Saturday, May 13, 2017

For Rosenstein Is An Honorable Man

I had thought I was through writing about Rod Rosenstein until Monday, the deadline for him doing what he is currently being reported as refusing to do, appoint an independent prosecutor to investigate the Trump treason and other crimes of other people.  But someone else just talked about what a tower of integrity he is and what a great reputation he has.  If I hear that one more time I'm going to get violent.  Perhaps only against the radio, perhaps more.

With every passing hour, it's obvious that either their definitions of those virtues are dodgy, in themselves, or he successfully sold them on a phony version of himself as a great man.  Let's get this straight, he has already shown he is nothing of the sort.

As Daphna Renan and David Pozen, noted at Lawfare, Rod Rosenstein, according to his own claims in his infamous letter recommending the firing of James Comey, should also be fired.

Comey, according to Rosenstein’s memorandum, “ignored” “longstanding principle[s]” and “well-established process[es]” of the Justice Department. He departed from the Department’s “‘widely-respected, non-partisan traditions,’” and he “laid out his version of the facts for the news media as if it were a closing argument.”

The irony is that in leveling such charges in such a document, Rosenstein was performing his own criticisms. He ignored the Inspector General process and the principles of administrative fairness, independence, and truth-seeking it is meant to embody. And in a departure from the Department’s traditions, he laid out his version of the case against Comey for public consumption as if it were a closing argument.

Their colleague at Lawfact, Benjamin Wittes, reveals himself as one of those former fans of Rod Rosenstein of the establishment who have been stunned by his behavior.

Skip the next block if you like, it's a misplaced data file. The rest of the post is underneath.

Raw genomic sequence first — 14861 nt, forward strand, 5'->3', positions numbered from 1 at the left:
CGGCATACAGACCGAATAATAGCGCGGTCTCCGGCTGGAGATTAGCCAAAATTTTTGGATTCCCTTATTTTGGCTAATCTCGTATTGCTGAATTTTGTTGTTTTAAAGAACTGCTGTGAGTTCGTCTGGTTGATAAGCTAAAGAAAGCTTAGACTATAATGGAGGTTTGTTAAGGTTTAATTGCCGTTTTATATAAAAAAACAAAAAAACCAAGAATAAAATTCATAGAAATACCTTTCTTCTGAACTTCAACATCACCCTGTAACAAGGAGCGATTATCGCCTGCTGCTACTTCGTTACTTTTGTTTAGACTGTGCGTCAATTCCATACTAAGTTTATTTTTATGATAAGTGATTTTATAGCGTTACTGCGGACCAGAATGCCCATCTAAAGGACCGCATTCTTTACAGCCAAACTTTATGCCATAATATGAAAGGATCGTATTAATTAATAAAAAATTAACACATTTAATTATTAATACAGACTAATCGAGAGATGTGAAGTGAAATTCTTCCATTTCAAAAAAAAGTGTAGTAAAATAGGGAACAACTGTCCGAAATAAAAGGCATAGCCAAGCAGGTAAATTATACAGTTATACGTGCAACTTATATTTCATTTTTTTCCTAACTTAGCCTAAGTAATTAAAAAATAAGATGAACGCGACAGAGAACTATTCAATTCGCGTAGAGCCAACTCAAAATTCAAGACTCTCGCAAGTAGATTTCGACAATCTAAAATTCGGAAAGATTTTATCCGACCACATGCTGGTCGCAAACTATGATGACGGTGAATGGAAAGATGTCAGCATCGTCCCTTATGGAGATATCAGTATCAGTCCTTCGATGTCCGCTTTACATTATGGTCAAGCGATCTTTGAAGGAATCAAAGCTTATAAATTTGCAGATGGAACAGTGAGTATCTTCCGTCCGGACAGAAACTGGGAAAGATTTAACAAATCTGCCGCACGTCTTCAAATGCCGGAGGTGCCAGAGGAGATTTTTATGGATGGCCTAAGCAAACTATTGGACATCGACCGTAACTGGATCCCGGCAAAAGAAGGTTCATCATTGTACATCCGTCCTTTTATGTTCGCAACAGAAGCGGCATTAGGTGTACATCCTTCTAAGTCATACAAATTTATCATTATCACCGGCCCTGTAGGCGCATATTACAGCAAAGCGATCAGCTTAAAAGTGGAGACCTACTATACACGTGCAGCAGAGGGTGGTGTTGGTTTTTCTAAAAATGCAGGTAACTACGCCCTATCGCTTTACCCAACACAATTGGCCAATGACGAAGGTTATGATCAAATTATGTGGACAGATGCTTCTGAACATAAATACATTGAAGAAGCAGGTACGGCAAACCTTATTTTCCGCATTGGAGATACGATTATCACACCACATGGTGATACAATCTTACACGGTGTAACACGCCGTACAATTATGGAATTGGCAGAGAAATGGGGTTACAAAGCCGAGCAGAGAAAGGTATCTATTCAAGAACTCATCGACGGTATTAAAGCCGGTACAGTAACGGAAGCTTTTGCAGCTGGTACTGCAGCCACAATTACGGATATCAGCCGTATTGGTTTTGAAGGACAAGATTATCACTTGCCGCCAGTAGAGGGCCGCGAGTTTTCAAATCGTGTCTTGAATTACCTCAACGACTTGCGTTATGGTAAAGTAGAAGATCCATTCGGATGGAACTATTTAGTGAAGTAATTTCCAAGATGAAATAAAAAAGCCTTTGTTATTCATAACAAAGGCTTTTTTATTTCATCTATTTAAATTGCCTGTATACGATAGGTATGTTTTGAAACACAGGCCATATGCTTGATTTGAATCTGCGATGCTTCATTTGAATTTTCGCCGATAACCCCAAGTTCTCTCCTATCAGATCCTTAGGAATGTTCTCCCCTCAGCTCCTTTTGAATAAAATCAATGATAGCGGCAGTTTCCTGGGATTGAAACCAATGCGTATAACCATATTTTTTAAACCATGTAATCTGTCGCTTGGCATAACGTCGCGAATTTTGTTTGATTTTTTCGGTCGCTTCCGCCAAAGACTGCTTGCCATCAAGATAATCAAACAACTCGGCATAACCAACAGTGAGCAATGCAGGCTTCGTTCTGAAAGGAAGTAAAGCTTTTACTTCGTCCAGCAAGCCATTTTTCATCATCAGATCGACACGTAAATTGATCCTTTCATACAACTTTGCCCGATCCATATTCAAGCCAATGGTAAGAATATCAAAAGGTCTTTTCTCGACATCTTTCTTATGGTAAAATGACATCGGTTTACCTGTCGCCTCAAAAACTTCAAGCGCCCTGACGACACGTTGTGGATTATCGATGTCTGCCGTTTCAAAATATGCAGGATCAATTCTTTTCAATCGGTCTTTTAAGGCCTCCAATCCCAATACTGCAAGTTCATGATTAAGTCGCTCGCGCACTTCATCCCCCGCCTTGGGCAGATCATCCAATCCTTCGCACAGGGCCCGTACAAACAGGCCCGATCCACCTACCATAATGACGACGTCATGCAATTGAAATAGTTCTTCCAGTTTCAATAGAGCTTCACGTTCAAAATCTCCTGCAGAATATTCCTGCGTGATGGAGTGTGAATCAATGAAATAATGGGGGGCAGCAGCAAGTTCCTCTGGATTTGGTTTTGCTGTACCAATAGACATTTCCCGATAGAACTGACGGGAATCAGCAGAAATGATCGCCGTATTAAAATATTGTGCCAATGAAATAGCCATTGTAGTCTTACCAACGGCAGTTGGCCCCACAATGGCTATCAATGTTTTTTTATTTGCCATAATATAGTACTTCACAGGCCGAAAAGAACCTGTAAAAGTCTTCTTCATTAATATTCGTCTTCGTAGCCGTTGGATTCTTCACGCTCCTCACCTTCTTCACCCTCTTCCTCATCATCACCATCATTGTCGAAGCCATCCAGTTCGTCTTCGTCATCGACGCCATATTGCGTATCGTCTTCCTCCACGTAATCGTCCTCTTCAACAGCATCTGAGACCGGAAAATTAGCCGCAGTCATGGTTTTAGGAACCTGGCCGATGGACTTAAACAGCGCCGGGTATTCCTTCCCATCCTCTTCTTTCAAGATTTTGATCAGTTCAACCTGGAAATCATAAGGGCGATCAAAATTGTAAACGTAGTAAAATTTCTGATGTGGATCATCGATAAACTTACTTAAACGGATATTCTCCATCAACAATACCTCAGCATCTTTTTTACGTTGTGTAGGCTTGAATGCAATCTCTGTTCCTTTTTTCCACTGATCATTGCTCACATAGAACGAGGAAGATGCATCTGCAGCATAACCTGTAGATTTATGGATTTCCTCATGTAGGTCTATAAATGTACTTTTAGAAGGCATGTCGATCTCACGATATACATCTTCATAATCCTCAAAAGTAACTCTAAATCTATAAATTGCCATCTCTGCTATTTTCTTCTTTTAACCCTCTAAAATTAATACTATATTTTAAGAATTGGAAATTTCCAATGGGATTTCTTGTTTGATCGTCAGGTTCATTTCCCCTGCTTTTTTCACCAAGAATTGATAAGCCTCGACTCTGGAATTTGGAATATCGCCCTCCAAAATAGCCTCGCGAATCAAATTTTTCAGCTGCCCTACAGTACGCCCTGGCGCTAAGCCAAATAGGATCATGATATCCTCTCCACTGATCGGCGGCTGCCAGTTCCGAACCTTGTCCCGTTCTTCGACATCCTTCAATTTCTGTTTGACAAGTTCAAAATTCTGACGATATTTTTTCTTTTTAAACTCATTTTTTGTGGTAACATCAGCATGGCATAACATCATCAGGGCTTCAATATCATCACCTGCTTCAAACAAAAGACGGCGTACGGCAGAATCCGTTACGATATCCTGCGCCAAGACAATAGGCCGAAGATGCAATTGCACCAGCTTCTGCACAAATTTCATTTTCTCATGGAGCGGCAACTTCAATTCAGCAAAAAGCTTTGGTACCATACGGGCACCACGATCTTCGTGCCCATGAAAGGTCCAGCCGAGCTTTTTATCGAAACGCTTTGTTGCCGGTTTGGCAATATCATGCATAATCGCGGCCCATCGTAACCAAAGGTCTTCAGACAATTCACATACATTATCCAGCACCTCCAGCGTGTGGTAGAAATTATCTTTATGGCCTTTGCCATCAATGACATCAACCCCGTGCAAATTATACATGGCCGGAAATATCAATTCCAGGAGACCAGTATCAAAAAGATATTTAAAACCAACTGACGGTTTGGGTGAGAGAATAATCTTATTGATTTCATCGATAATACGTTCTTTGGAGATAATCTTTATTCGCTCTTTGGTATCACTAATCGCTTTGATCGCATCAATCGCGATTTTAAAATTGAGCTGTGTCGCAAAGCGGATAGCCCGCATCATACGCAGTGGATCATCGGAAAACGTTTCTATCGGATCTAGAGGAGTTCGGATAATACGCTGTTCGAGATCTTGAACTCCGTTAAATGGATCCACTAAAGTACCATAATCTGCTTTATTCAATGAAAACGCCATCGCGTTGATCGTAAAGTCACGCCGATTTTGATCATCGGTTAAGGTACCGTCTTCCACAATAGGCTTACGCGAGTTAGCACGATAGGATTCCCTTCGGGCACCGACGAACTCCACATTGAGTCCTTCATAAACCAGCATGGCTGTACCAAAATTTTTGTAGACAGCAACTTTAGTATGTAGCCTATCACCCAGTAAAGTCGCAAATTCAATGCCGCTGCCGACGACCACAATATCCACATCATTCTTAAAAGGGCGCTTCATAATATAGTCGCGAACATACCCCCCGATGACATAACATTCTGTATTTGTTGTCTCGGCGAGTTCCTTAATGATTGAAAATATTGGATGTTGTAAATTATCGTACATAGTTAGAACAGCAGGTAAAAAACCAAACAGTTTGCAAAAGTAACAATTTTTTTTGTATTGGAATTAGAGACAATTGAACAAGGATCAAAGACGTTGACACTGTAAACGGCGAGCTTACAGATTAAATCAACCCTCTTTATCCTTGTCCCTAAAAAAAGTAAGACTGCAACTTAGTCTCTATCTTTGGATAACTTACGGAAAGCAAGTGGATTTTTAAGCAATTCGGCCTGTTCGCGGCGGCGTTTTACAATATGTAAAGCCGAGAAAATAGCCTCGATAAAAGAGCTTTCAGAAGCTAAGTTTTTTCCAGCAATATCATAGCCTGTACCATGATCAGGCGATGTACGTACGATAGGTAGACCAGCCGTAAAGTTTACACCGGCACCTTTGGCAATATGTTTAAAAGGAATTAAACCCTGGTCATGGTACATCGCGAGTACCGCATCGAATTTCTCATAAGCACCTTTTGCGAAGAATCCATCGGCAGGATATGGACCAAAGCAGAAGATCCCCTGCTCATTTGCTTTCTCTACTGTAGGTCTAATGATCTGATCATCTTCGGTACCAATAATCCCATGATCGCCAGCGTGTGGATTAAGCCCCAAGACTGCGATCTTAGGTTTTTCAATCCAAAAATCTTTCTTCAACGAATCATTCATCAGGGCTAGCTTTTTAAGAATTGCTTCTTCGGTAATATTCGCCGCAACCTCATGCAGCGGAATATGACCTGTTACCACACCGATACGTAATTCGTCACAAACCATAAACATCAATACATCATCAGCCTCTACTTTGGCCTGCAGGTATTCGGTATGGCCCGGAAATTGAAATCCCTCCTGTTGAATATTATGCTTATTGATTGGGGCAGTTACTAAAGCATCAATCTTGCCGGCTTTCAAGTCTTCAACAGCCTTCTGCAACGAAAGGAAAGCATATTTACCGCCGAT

When Trump nominated Rosenstein as deputy attorney general, I was delighted. I have known Rosenstein for a long time. I have always thought well of him. I've admired his ability to serve at senior levels in administrations of both parties and impress both sides with apolitical service. I considered it a positive sign that Trump had installed a career professional as deputy attorney general under Jeff Sessions, who is a polarizing figure to many. And I quietly told many people anxious about Sessions that I was not worried that anything too terrible would happen at the department with Rosenstein and Rachel Brand—who has not yet been confirmed as associate attorney general and of whom I think extremely highly—in the deputy's and associate's offices respectively.

I was profoundly wrong about Rosenstein.

Rosenstein's memo in support of Comey’s firing is a shocking document. The more I think about it, the worse it gets. I have tried six ways from Sunday to put an honorable construction on it. But in the end, I just cannot find one. The memo is a press release to justify an unsavory use of presidential power. It is also a profoundly unfair document. And it's gutless too. Because at the end of the day, the memo greases the wheels for Comey's removal without ever explicitly urging it—thus allowing its author to claim that he did something less than recommend the firing, while in fact providing the fig leaf for it.